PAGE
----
As the phase II deadline for the recapitalization of the Nigerian Insurance Industry draws nearer, cracks are beginning to emerge from the wall. The most recent being the National Insurance Commission's (NAICOM) revocation of UNIC Insurance Plc's license with effect from the 25 March 2020. Consequently, the firm was handed over to a receiver/ liquidator to ensure a seamless liquidation process. According to Mr. Sunday Thomas, the Insurance Commissioner, the company currently manifests every symptom of a business that would not survive the recent wave and all efforts to resuscitate it are being frustrated by its owner.
Over the years, especially since the last recapitalization in 2007, the industry has been engulfed in a brawl between the laggards and the high-fliers. While the underperforming entities constantly have issues of delay in claims payment, which has created distrust for the general insurance proposition in Nigeria, the 'high-fliers" have continued to battle that narrative through increasing levels of efficiency. NAICOM has also been coming up with policies to ensure seamless insurance delivery. Recall that in 2019, NAICOM instituted measures to ensure that players in the industry make prompt claims and benefits settlement as part of its quest to restore the eroding public trust for Insurance in Nigeria.
Since the policy of recapitalization was proposed by the regulator, activities have intensified in the industry as players seek to meet the stated deadlines. For instance, we saw a flurry of bonus issuance of shares in December 2020, as firms sought to meet the Phase I deadline by converting retained earnings to paid-up capital as directed by NAICOM. This followed in the track of the series of takeovers that were announced in late 2019 and early 2020. We note that beyond improving underwriting capacity in the industry, the recapitalization exercise would eliminate operationally weak firms that have been a clog in the wheel of the industry over time.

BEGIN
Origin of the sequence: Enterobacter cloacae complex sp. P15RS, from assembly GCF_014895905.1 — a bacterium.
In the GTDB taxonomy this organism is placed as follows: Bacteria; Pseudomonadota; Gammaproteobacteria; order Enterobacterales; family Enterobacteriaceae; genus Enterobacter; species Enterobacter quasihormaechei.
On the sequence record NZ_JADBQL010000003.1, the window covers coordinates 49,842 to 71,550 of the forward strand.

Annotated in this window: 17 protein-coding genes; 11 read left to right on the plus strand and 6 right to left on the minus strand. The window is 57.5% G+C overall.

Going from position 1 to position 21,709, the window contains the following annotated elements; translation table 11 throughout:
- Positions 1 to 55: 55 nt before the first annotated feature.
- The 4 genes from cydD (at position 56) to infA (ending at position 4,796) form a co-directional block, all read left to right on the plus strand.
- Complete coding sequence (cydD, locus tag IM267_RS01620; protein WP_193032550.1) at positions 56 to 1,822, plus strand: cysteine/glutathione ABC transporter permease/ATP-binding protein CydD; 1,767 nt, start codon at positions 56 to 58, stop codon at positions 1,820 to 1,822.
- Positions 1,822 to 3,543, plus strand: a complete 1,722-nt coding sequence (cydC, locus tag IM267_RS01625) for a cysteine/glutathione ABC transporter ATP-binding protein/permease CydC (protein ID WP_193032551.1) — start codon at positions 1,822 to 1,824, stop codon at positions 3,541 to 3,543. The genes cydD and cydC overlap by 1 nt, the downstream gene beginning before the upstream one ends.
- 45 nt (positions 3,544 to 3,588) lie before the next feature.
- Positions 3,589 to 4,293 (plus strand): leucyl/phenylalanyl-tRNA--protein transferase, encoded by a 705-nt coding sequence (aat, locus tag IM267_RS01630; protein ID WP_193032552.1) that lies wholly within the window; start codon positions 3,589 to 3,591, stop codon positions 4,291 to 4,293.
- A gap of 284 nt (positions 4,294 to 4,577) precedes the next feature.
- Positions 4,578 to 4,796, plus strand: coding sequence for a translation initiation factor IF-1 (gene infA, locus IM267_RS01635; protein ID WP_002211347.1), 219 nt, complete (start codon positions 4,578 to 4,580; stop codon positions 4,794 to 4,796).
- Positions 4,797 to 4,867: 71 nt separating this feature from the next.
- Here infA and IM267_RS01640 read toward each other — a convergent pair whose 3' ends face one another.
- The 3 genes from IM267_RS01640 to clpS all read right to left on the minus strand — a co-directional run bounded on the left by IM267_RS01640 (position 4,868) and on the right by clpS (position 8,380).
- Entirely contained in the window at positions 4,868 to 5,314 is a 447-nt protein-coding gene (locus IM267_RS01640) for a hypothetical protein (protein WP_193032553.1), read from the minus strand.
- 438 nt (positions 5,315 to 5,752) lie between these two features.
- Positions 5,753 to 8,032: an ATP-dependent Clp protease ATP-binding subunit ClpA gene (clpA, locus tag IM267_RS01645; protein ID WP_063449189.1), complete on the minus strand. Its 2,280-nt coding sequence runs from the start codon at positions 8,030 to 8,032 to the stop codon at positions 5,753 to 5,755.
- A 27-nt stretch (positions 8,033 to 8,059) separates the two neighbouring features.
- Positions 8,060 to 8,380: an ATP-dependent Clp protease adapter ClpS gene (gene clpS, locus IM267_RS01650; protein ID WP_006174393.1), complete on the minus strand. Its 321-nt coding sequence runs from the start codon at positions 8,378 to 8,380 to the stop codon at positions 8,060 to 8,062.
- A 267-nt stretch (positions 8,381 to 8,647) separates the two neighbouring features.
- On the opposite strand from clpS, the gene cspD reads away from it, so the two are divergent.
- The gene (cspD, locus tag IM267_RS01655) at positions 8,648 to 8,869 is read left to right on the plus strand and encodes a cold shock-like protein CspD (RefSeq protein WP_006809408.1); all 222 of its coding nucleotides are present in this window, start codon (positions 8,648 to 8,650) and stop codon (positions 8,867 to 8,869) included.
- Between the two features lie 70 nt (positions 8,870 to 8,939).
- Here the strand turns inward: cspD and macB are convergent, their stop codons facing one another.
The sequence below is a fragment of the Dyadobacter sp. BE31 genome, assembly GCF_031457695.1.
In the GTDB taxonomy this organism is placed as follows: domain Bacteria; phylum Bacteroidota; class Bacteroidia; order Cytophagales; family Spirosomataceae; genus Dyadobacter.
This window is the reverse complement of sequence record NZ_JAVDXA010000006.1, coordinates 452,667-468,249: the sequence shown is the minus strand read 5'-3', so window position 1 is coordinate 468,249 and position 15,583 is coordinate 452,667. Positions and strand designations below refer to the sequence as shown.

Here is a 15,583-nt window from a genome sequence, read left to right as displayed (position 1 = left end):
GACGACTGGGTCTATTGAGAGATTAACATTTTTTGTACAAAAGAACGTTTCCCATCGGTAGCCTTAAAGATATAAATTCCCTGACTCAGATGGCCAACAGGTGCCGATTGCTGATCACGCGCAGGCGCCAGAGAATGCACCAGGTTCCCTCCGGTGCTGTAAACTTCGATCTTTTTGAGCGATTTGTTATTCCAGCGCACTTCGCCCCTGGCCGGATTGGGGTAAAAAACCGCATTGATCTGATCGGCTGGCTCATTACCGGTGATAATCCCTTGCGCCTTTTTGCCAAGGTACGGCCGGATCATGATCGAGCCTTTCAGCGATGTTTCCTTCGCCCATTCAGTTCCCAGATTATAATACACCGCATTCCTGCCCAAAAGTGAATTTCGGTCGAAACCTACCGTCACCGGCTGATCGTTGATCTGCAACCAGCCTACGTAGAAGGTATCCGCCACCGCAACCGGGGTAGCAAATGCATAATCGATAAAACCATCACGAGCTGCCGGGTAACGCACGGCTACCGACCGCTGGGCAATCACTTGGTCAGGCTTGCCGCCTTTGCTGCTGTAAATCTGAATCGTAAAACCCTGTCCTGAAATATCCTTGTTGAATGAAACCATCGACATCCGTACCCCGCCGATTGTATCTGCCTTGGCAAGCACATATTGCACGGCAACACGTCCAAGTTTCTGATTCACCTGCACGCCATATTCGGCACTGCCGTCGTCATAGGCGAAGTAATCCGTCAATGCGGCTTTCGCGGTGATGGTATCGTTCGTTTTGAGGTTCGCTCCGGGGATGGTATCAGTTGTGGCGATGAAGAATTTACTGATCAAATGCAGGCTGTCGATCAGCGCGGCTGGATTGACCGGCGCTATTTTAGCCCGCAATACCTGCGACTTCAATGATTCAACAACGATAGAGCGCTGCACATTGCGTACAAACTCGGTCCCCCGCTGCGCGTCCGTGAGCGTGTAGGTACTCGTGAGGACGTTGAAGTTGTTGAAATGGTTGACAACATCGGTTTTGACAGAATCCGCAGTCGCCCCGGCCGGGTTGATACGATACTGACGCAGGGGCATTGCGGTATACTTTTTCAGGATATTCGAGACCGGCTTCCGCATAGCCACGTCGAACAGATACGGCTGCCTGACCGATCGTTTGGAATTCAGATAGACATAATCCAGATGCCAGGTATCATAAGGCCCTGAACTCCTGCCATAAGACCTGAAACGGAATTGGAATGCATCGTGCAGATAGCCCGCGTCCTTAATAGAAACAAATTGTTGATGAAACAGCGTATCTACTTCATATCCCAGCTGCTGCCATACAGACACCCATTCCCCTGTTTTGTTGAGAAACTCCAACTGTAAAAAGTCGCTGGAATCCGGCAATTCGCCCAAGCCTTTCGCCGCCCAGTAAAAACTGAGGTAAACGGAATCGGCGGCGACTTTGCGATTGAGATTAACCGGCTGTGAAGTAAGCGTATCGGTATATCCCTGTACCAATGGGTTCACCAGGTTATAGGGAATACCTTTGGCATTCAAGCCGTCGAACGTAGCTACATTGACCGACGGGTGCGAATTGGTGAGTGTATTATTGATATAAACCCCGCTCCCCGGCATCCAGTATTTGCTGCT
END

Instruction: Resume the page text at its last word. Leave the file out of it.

In our view, there is enormous potential for the players in the insurance industry in Nigeria given its untapped potentials as insurance penetration remains significantly low. To tap into this, however, would require players to come up with innovative products. One of such innovative ideas in our view, is developing products targeted at millennials and Gen Z, who are currently excluded from the insurance net in Nigeria; despite constituting a sizeable number of Nigeria's population. Opportunities in the insurance industry are widely unexplored and a combination of favourable policies from NAICOM and efficient delivery by surviving players can help open more untapped areas.
Related to Recapitalization